According to a peer-reviewed study published Thursday in the journal Science, the nearly four-month leak released roughly 100,000 tons of methane—effectively doubling the methane emissions rate of the entire Los Angeles Basin. Southern California Gas Co. said it stopped the leak earlier this month. State Division of Oil, Gas and Geothermal Resources engineers confirmed the leak was halted last week.
"Aliso Canyon will be, certainly, the biggest single [methane] source of the year," said co-lead study author Stephen Conley of UC Davis and Scientific Aviation. "It's definitely a monster."
Beyond that, he told Inside Climate News, "It's the biggest leak in U.S. history."
As the Los Angeles Times reports, "Conley piloted a single-engine plane rigged with methane and ethane sensors through the plume and analyzed it during 13 different research flights between Nov. 7 and Feb. 13, with the last readings taken just two days after the well was temporarily halted."
The newspaper continues:
With each flight, he would start very low—perhaps a couple hundred feet off the ground—fly through the plume, turn around and go back through at about 100 feet higher. He would do this until he reached the top of the plume, which could take anywhere from about 16 to 35 passes. Adding these slices up would give him the total emissions from the plume at that time.
Even after the first flight, the methane readings alarmed him.
“It was 20 times larger than anything else we’d ever measured—it was just kind of a shock,” said Conley, who recalled thinking, “What in the world was this big?”
With the leak's pollution equivalent to annual emissions from half a million cars, the disaster will substantially affect California's ability to meet greenhouse gas emission targets for the year, added Tom Ryerson of the National Oceanic and Atmospheric Association (NOAA). "Our results show how failures of natural gas infrastructure can significantly impact greenhouse gas control efforts," he said.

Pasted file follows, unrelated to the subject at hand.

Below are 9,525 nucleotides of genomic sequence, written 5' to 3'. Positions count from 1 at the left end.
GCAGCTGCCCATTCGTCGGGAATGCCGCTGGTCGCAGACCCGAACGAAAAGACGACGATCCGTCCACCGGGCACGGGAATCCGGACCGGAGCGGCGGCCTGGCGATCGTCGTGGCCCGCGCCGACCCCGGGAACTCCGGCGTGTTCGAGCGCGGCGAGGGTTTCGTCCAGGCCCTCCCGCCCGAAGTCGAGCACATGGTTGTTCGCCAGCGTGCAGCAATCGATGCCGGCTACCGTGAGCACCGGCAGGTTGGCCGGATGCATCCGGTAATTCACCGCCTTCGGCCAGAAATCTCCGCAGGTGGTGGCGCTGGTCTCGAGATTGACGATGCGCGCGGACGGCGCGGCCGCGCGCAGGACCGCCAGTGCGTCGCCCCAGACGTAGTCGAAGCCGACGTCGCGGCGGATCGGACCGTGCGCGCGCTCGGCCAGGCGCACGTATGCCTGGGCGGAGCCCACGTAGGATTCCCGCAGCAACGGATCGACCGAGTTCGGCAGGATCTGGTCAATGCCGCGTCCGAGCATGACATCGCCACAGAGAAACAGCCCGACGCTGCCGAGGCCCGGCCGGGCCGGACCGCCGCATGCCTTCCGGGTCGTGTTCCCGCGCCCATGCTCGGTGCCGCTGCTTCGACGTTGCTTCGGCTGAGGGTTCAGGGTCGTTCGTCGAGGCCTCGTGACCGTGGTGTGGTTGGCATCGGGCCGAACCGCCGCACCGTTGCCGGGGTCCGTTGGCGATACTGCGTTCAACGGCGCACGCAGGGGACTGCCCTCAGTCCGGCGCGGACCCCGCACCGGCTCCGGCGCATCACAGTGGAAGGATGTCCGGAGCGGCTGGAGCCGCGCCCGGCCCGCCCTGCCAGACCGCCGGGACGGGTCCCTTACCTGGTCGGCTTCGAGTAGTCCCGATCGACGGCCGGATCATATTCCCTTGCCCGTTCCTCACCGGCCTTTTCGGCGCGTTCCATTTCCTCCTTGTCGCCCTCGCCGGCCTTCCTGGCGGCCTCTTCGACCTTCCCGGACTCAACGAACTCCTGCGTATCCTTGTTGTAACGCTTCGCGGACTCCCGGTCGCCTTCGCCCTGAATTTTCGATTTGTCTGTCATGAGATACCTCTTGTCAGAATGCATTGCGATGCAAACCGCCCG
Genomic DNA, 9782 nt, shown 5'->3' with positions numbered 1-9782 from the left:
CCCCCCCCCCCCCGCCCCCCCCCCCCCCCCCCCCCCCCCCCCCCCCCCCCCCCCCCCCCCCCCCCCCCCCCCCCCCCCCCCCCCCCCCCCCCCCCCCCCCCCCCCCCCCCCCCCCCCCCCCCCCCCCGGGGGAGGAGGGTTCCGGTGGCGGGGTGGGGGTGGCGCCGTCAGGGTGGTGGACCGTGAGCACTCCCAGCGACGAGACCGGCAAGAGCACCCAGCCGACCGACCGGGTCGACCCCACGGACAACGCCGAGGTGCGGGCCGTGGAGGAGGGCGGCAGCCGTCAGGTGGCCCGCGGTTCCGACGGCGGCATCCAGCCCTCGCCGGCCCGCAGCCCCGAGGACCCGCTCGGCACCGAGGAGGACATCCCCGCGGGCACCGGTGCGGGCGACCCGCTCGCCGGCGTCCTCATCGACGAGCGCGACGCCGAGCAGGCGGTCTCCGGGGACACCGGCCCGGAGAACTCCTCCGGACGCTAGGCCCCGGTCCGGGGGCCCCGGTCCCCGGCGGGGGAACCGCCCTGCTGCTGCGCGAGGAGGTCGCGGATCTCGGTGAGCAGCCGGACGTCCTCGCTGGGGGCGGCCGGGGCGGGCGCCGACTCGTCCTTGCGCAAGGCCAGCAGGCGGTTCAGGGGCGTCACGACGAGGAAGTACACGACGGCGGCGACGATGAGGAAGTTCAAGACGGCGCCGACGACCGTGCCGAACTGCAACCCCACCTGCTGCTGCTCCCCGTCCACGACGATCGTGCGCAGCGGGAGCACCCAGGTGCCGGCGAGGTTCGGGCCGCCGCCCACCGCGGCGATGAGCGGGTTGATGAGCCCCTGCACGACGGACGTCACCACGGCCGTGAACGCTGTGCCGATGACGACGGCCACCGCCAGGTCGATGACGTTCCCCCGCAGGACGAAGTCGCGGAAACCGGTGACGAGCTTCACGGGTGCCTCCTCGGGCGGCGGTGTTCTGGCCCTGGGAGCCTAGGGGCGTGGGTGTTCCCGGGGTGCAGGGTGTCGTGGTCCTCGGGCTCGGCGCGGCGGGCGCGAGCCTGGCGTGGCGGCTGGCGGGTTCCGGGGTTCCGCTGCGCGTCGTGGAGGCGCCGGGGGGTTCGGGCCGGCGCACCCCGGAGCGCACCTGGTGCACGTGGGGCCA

In a blog post Thursday, Environmental Defense Fund chief scientist Steven Hamburg noted that Conley's results were "much higher than those provided by the gas company."
But that's not surprising, he continued, explaining that "accurately measuring these large sources is difficult using ground-based approaches like those used by the gas company to estimate the size of emissions from the facility."
Significantly, Hamburg wrote, the study comes days after the Environmental Protection Agency (EPA) released draft results of their updated accounting of methane emissions from the nation's oil and gas supply chain that shows that emissions are up 27 percent above the agency's early estimate.
"The more we know about methane emissions, the higher they get," he said. "The new findings show not just the massive scale of the oil and gas industry’s methane problem, but also how critical it is to get the science right to both understand this source of a potent climate pollutant and reduce it. We know that cutting methane is one of the fastest, most cost effective ways to curb today’s warming, and when combined with critical efforts to reduce carbon dioxide pollution, substantial climate progress can be made."
The Aliso Canyon disaster has prompted calls from members of Congress for the federal Pipeline and Hazardous Materials Safety Administration to create the first federal standards for underground gas storage.
But with more than 300 such facilities across the U.S., the leak "is just the latest and most public example showing that we need to keep natural gas in the ground, not burn it," as Earthworks executive director Jennifer Krill wrote last month.
Indeed, Sierra Club's Michael Brune declared in a January blog post: "As long as we rely on fossil fuels for energy—and much of the methane that's leaking from Aliso Canyon was intended for California's power plants—we will be fighting climate disruption with both hands tied behind our backs."
"Only when we achieve 100 percent clean energy will we truly be able to safeguard our health, our environment, and our climate," he said. "For the unlucky people in the path of the next fossil fuel disaster—and they could be anywhere—that day can't come soon enough."
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